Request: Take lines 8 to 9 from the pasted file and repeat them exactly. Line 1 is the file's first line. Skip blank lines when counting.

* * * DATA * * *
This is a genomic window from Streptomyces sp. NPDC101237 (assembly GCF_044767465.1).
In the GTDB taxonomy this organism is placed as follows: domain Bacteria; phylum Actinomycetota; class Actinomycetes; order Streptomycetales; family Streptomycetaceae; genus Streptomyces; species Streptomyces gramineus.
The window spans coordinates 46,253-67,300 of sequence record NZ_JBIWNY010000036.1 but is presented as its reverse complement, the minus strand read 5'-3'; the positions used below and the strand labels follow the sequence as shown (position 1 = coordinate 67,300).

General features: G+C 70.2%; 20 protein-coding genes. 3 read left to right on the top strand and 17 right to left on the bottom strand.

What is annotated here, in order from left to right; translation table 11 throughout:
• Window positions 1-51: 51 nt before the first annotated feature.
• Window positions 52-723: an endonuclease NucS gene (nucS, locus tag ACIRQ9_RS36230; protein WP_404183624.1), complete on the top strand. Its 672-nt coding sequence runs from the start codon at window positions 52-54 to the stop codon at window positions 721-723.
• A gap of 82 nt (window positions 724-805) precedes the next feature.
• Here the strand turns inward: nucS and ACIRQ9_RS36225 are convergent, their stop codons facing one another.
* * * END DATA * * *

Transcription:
• A gap of 82 nt (window positions 724-805) precedes the next feature.
• Here the strand turns inward: nucS and ACIRQ9_RS36225 are convergent, their stop codons facing one another.